A PLACE CALLED GRACE by Alison  Rand

A PLACE CALLED GRACE

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KIRKUS REVIEW

In this memoir, a New Yorker strives to make a lasting emotional connection with someone, despite her insecurities.

Debut author Rand, a licensed master of social work, writes that she became unmoored by her parents’ divorce when she was just 6 years old. Rand’s father became estranged from the family, and her mother assumed a role as the cynosure of her life—so much so that Rand felt “disparag[ed]” when her mother remarried. Echoes of these formative, tenuous connections seem to manifest in the author’s early romantic relationships. When people didn’t make her the “center of their universe,” she would try to cut ties; she once did so by taking a hiking trip in the Dolomites. However, during this trip, she met an urbane, Italian man, and this relationship led her to move to Italy to start a new life. It’s in that country that the bulk of the memoir unfolds. There, Rand’s “existential loneliness” only temporarily relented when she expanded her circle of friends, landed acting gigs, or had the attention of a man. After three years, Rand returned home to New York City, at which point the story veers sharply from a fish-out-of-water journey to a brief exploration of grief and self-improvement. The author writes that she decided to go back to school and focus on herself, but her efforts were delayed when she was diagnosed with a neurological disorder and then suffered the deaths of loved ones. During her grief, she unexpectedly reconnected with a family member, Grace, which turned out to be her saving grace—the only person who made her feel at home in the world. Rand writes in a matter-of-fact style throughout the memoir, which makes for a smooth read. That said, this straightforwardness can be repetitive at times; for example, she calls herself “needy” over and over again, regarding various facets of her life. However, in a rare deadpan moment, she also writes that she went on her hiking trip to “become the kind of independent woman that men wanted.” Overall, though, less telling and more showing might have resulted in a more nuanced story.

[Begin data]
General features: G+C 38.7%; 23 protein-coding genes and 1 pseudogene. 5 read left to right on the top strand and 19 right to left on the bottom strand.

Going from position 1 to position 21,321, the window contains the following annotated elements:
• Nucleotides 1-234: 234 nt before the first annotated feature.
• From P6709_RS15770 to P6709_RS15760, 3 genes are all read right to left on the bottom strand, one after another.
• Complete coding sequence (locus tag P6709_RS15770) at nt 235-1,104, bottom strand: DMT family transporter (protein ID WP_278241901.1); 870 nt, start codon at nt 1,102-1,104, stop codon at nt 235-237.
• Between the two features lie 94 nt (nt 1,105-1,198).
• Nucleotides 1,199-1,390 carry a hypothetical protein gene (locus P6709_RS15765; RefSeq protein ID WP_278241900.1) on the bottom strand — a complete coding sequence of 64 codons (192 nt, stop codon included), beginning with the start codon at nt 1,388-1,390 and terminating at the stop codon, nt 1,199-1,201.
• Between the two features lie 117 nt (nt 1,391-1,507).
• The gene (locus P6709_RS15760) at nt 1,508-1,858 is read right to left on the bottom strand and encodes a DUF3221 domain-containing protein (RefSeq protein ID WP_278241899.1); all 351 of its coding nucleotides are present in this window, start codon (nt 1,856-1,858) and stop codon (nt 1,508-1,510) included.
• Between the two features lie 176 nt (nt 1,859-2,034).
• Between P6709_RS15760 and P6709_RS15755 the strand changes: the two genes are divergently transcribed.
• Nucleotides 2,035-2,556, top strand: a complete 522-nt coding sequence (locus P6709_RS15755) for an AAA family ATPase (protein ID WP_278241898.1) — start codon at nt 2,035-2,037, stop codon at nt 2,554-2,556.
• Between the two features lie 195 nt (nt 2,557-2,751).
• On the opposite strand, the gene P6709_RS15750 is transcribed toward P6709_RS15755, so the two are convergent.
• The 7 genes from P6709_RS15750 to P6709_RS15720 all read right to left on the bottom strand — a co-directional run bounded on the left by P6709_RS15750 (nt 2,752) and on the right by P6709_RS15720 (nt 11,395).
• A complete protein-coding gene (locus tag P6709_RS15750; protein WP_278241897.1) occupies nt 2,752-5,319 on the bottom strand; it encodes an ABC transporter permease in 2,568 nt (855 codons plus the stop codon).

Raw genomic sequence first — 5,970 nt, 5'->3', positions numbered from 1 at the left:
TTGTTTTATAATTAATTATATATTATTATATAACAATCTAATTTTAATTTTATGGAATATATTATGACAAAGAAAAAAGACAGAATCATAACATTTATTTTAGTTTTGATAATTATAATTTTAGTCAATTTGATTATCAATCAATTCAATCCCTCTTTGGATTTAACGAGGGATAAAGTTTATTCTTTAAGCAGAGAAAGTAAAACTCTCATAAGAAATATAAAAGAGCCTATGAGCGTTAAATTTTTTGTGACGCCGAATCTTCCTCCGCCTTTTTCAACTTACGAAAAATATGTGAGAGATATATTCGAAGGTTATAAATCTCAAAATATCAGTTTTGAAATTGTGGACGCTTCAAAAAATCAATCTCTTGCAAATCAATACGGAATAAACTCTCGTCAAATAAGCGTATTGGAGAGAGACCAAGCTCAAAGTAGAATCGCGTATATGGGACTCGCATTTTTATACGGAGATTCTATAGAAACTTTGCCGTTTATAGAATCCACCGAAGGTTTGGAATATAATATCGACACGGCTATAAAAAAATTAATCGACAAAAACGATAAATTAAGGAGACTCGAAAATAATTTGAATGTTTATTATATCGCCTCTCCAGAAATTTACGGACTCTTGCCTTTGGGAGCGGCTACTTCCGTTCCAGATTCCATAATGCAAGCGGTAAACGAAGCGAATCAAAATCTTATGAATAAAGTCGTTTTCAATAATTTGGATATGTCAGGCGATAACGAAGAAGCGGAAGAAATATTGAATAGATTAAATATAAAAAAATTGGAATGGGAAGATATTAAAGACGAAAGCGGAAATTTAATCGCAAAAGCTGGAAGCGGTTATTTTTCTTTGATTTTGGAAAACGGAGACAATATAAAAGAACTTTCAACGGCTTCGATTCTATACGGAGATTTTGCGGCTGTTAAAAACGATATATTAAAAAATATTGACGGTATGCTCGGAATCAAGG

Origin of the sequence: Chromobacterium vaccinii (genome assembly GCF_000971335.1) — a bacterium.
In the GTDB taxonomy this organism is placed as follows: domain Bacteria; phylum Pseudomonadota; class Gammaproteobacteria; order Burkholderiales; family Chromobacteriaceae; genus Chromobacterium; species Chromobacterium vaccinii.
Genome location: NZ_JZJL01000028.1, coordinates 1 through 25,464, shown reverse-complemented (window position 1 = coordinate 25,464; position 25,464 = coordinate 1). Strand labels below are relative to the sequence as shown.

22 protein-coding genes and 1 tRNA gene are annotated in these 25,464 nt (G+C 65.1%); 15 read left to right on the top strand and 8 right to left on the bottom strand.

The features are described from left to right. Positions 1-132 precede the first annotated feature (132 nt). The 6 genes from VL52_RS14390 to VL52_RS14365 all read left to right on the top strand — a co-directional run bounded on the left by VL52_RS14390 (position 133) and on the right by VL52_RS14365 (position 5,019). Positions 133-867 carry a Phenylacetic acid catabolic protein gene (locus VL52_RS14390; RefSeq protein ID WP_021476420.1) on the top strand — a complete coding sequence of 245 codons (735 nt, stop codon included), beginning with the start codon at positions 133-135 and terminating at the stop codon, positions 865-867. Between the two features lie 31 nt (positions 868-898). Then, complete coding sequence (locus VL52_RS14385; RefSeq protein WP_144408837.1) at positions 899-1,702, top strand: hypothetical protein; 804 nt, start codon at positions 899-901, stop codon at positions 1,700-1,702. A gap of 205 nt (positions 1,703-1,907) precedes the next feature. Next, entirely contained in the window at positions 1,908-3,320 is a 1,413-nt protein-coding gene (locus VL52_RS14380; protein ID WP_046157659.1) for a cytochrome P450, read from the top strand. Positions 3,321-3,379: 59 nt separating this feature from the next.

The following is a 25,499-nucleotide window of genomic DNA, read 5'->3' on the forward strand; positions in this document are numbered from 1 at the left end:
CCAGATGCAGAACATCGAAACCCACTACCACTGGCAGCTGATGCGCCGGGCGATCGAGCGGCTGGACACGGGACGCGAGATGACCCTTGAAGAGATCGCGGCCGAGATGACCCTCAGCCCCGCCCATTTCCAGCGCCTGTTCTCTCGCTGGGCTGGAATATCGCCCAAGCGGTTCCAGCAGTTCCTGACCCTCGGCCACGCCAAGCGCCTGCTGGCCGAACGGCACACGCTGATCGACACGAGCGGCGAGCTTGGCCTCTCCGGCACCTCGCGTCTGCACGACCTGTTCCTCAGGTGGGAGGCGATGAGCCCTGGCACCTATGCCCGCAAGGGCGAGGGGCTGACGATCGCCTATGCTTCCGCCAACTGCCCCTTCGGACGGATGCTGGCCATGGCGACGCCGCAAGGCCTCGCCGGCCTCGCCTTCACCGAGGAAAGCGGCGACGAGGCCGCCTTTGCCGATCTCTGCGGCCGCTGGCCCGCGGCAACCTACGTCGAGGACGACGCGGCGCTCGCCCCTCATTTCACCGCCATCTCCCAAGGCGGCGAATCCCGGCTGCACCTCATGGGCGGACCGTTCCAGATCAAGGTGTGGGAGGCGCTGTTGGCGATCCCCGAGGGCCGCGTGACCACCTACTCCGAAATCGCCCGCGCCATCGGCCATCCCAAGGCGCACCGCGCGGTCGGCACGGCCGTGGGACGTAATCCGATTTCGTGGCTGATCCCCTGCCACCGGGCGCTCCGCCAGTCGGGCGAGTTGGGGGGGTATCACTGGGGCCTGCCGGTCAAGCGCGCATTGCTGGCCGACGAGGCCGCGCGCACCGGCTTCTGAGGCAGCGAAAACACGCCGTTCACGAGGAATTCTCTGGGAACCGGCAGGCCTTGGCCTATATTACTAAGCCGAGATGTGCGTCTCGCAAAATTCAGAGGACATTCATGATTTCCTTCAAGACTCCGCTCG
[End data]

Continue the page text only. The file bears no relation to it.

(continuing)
A self-aware but repetitious memoir.

Pub Date: July 9th, 2018
ISBN: 978-1-64184-027-9
Page count: 194pp
Publisher: Della Vita Publishing
Program: Kirkus Indie
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